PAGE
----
Okay, let me get this out of the way first. I am not a U2 fan whatsoever. I've tried giving them the benefit of the doubt, but I don't buy the aura of self-righteousness that envelops them, their music, or their fans. They've played right down the street from me at the Rose Bowl on their nifty spider stage a couple of years ago and I still felt nothing. Granted, they could be some of the loveliest people on the plant, but as far as a musical connection between me and the band - there isn't one.
You may or may not be asking yourself then why am I reviewing Killing Bono, a film that revolves around the band from Ireland? Well, that's the rub, you see. The film is not necessarily about U2. It's about childhood brothers and friends of the band that went to school, played together, and were somewhat of a rival before there ever was a U2. U2 was known as The Hype and Bono was still Paul Hewson. This particular story is about the McCormick Brothers, who led by Neil (Ben Barnes) is on the quest for fame, fortune, women, and every excess that comes with living the life of a rock star. His childhood friends beat him to punch as U2 becomes huge in a short amount of time, but with his younger brother Ivan (Robert Sheehan) in tow, will do whatever it takes to make it in the music world.
See, I just like watching films about people making it in life and what not. It doesn't matter if I'm a fan of the band or not, because I thought the trailer for Killing Bono looked cool enough as it was. Of course, if the film itself sucked, then that would be another story altogether. It doesn't really suck, but it's not a great film. I enjoyed the adventure element of he film especially when it had Neil going back and forth trying to secure a record deal for himself and his brother. Those came off well and I could really feel for them as they were being rejected over and over again.
What I didn't care for were the constant scenes of Neil making some bad decisions over and over again. His foolish pride kept him from making it. It's no wonder he was on track to failure. Oh, and what would Killing Bono be if there was no Bono in it? I don't know, but Bono does figure into film and is played with genuine heart by Martin McCann.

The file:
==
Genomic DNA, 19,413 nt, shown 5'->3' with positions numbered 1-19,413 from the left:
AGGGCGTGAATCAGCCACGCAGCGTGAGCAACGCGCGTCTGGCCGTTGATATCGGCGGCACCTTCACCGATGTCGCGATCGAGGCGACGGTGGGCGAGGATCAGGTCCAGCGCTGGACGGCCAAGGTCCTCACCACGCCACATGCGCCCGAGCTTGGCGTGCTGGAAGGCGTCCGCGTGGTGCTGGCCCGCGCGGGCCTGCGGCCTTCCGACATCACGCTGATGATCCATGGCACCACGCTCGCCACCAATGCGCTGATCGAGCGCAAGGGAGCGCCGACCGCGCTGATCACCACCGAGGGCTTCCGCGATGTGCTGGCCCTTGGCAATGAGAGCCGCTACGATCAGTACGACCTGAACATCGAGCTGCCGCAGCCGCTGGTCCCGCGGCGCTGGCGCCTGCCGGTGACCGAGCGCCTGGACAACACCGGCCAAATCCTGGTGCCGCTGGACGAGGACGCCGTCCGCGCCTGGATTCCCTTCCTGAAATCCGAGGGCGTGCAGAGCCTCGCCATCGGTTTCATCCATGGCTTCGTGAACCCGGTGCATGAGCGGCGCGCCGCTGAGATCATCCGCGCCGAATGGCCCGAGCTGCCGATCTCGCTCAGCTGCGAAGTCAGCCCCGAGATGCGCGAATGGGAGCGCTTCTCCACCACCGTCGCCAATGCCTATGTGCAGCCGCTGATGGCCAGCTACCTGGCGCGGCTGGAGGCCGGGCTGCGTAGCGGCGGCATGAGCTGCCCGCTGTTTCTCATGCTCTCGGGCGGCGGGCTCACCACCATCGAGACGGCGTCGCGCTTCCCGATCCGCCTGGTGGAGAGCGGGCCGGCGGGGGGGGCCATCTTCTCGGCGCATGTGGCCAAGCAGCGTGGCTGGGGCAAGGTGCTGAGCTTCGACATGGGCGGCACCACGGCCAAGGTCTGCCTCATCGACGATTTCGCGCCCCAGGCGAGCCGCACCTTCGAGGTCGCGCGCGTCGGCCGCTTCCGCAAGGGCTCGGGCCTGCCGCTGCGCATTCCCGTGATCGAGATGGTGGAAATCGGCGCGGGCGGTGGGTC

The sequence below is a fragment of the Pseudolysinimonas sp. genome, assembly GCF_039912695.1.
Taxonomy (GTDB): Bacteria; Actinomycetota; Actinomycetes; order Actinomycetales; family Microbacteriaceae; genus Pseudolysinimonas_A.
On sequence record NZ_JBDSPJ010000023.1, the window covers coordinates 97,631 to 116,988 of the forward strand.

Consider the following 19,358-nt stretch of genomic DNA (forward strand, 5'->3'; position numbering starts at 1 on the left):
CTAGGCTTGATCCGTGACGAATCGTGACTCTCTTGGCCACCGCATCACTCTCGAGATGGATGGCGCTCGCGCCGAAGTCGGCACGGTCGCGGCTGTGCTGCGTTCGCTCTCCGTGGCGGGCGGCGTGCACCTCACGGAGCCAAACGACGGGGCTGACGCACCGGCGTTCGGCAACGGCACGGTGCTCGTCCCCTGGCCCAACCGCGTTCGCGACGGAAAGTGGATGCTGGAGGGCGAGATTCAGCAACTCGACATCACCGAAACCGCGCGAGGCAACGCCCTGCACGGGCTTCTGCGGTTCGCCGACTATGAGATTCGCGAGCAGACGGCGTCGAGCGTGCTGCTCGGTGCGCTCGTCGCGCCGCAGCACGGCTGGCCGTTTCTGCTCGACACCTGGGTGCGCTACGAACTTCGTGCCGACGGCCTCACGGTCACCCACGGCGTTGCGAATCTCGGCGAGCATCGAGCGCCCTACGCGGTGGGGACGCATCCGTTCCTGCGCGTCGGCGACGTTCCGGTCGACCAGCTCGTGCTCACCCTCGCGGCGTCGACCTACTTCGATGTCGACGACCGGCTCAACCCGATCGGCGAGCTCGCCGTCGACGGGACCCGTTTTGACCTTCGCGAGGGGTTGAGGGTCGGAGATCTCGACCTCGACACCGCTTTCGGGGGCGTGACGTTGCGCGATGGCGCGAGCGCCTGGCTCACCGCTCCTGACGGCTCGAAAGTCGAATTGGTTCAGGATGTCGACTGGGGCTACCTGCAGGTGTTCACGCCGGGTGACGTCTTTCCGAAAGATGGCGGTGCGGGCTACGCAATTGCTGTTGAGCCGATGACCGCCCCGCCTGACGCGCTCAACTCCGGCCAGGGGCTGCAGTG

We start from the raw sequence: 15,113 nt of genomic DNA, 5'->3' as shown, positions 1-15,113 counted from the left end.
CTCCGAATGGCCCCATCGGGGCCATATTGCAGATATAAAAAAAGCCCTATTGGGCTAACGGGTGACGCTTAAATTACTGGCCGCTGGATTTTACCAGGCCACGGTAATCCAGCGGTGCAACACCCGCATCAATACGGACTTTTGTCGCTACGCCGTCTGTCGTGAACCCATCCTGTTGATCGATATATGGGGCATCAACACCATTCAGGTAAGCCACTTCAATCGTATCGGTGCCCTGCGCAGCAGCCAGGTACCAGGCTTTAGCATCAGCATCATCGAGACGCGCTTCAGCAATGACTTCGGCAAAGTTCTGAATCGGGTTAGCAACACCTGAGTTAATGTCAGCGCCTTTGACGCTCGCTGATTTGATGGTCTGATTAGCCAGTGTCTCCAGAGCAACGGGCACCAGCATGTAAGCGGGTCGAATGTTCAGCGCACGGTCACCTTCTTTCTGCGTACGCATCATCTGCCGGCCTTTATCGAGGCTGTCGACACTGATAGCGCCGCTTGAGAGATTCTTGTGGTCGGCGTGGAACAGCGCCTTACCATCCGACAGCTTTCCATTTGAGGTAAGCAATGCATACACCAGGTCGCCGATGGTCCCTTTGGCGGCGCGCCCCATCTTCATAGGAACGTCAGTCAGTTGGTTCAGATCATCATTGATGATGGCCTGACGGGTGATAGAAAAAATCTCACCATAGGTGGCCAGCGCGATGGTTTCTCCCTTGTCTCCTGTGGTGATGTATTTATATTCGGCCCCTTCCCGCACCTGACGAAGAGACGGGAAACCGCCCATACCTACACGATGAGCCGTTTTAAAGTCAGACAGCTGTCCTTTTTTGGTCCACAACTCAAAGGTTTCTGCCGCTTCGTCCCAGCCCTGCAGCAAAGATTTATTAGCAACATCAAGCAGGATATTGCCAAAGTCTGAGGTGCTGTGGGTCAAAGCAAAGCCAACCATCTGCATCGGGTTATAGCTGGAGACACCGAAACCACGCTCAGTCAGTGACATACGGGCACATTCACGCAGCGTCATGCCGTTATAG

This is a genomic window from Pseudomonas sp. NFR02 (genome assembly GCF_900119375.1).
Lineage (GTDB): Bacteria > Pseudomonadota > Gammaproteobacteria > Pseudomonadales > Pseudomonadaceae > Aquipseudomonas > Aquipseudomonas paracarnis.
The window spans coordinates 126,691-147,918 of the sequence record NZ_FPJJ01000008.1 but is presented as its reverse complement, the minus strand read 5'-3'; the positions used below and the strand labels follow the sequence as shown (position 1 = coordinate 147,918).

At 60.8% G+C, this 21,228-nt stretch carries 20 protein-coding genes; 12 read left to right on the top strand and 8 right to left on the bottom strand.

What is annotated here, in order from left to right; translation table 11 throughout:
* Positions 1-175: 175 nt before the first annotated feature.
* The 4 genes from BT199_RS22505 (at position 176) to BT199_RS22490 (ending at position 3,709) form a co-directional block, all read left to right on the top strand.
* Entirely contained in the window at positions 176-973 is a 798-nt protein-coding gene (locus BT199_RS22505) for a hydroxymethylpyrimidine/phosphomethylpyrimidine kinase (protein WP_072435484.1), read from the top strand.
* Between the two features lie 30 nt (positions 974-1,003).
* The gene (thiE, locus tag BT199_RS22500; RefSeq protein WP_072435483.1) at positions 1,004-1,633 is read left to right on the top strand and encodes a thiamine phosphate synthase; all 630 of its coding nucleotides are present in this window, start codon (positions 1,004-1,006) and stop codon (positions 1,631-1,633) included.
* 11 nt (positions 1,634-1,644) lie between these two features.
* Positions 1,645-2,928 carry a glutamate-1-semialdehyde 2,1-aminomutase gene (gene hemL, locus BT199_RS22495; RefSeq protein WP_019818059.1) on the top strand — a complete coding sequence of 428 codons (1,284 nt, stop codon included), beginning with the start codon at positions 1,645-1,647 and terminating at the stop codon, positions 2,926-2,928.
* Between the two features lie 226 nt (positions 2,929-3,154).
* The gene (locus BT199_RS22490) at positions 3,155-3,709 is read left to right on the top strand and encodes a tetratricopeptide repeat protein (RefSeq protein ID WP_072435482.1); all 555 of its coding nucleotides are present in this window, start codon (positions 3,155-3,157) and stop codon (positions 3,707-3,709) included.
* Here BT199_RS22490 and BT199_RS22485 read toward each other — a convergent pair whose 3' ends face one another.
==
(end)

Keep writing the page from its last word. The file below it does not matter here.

The late-great Pete Postlethwaite also makes an appearance as a cheeky landlord in the big city of London with all the right connections for late night partying and shenanigans. This would be Pete's final role and it was cool one.
Overall, I was lukewarm on Killing Bono, because I really didn't care for Neil, but I was interested in seeing how it ended. Obviously, U2 made it (the film ends at roughly the 1987 mark), and the McCormick brothers did not. I wish the film stayed a bit more consistent throughout, because there are several instances where the film treads slapstick and convenience to make its points. That's the tricky part, because when you have a protagonist that you don't really like, you have to default to the supporting cast to see if there's someone else that you can identify with. In this case it was Ivan. We feel the same way he does. He's frustrated, angry, and it's pretty much due to Neil's bad decision making.
Fans of the band will no doubt enjoy the film, non-fans may or may not, and those on the neutral spectrum will have no opinion one way or another. I think Killing Bono is an average entry into the music-biopic genre and some of the supporting cast is awesome, but in the grand scheme of things, our main star and hero does not make for a compelling character. I'd rent it first to test the waters if you're really curious.
Killing Bono is presented in 1080p, 2.35:1 widescreen. Shot on location in Ireland and the UK, you'd think that the outdoor stuff would look grand, but both the scenery in Ireland and the UK come off as drab, dreary, and washed out. The UK I can understand, but the Ireland coast? I guess the aesthetic called for dreary and washed out. Interior shots fare much better as the boys play their gigs at outrageous bars and clubs with lots of flair. Flesh tones look natural or as pasty as can be due to there being no sun most of the time. Black levels are decent with few instances of noise and crush. DNR was absent most of the time and contrast levels were stable. Edge enhancement creeped up here and there, but wasn't an issue overall. This is a good, but not great looking Blu-ray.
Killing Bono is presented in DTS-HD MA 5.1. This is a weird one. For a rock 'n roll bio-pic (of sorts) the track should bump hard (and it does), but at the expense of the LFE channel. I have a habit of looking at my powered subwoofer, which automatically turns on by itself when low bass frequency is detected. I can go on record and saying that Killing Bono has no LFE. It's a 5.0 track for all intents and purposes. Don't get me wrong, the bass is killer, but it's coming from my left and right channels, though. Dialogue is crystal clear, but the obvious use of ADR in post-production makes some of the lip-synching come off as too obvious in the final mix. Ambient channels handle the noise in the background of the clubs and bars. Just like the video section, Killing Bono sounds good, but not great.
Killing Bono has only two extras to speak of. A fluff/making-of featurette that runs a little over 22 minutes. A trailer is also included.
Killing Bono is a slightly above average film in terms of rock music biopics, but its main problem is that it tries to be too much to everyone. The film runs less than two hours, but there are large stretches that could have been trimmed, because the pacing really suffers at times. Technical specifications are decent, but the extras have been skimped on for the most part. If you're interested in music stories based on real life then Killing Bono could be right up your alley.